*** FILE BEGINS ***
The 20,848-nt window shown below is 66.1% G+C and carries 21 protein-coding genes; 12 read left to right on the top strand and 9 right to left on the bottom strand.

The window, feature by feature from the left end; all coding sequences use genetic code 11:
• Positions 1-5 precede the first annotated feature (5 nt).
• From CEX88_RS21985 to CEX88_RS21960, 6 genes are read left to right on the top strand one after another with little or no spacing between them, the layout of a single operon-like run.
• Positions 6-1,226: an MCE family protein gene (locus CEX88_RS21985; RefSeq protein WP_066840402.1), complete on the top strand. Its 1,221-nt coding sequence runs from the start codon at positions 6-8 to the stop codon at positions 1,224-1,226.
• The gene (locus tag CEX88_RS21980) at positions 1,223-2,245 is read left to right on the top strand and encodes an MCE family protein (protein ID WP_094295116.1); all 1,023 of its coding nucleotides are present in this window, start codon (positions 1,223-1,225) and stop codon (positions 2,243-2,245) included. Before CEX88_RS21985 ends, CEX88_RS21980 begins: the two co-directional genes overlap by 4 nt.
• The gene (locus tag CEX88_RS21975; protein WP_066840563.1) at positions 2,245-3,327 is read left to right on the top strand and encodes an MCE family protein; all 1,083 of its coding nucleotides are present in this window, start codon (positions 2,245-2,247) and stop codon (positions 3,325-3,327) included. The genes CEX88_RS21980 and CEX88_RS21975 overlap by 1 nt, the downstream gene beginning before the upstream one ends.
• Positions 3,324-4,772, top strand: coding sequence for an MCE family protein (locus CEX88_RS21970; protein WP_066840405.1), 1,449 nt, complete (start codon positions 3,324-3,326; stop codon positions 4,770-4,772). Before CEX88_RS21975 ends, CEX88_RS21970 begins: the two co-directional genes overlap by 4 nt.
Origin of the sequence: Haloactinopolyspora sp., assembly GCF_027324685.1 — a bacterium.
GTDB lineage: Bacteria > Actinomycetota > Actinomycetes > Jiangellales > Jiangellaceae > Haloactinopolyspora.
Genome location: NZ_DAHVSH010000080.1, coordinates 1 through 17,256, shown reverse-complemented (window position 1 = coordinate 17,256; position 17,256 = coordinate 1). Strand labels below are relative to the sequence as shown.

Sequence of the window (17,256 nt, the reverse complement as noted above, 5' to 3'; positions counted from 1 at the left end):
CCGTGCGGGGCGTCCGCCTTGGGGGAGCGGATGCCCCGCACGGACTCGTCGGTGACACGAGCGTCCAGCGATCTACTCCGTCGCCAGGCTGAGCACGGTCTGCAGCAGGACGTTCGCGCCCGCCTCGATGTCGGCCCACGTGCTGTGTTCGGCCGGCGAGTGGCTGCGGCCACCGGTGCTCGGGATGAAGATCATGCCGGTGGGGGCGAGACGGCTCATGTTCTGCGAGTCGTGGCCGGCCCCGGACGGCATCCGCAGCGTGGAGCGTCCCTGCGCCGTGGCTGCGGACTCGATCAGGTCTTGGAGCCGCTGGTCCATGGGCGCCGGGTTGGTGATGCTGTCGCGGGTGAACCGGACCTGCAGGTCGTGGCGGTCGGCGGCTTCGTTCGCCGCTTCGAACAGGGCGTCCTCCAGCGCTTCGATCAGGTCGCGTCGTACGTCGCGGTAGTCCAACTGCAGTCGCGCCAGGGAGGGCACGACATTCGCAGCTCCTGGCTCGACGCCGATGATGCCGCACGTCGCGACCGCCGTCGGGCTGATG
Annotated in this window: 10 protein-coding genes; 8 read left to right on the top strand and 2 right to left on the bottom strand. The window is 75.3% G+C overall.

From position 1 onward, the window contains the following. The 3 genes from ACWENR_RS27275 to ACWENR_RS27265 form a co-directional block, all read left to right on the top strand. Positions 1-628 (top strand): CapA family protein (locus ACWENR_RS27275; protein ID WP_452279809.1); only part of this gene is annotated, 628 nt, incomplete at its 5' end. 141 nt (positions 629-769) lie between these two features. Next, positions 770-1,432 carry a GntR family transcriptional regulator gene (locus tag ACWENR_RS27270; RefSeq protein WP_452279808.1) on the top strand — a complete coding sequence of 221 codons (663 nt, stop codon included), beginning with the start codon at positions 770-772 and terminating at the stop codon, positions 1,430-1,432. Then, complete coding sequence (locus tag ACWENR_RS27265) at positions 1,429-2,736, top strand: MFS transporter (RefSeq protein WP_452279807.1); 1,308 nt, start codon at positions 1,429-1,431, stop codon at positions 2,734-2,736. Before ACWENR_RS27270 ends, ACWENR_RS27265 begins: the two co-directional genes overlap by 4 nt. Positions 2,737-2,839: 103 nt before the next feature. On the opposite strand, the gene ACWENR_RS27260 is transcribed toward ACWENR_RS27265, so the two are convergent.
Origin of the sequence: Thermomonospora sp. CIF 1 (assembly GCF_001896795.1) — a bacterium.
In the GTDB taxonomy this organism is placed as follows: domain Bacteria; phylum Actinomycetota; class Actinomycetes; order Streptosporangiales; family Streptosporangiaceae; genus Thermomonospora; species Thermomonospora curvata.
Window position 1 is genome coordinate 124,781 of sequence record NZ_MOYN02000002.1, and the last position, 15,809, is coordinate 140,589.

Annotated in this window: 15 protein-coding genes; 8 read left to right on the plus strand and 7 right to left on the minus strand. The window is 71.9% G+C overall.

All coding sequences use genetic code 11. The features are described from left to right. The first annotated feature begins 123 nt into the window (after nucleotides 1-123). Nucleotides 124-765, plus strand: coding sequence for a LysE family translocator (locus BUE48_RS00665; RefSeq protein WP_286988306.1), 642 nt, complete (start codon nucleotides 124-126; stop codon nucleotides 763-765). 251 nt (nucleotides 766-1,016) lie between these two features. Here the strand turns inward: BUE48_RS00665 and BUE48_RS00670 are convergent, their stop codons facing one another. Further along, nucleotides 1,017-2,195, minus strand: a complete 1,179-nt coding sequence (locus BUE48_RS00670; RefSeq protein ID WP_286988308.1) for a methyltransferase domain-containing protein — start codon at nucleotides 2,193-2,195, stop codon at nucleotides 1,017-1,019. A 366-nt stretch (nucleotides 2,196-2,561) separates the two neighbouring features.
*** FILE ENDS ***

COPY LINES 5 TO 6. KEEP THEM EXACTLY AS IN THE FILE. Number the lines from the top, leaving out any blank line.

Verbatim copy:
• Positions 6-1,226: an MCE family protein gene (locus CEX88_RS21985; RefSeq protein WP_066840402.1), complete on the top strand. Its 1,221-nt coding sequence runs from the start codon at positions 6-8 to the stop codon at positions 1,224-1,226.
• The gene (locus tag CEX88_RS21980) at positions 1,223-2,245 is read left to right on the top strand and encodes an MCE family protein (protein ID WP_094295116.1); all 1,023 of its coding nucleotides are present in this window, start codon (positions 1,223-1,225) and stop codon (positions 2,243-2,245) included. Before CEX88_RS21985 ends, CEX88_RS21980 begins: the two co-directional genes overlap by 4 nt.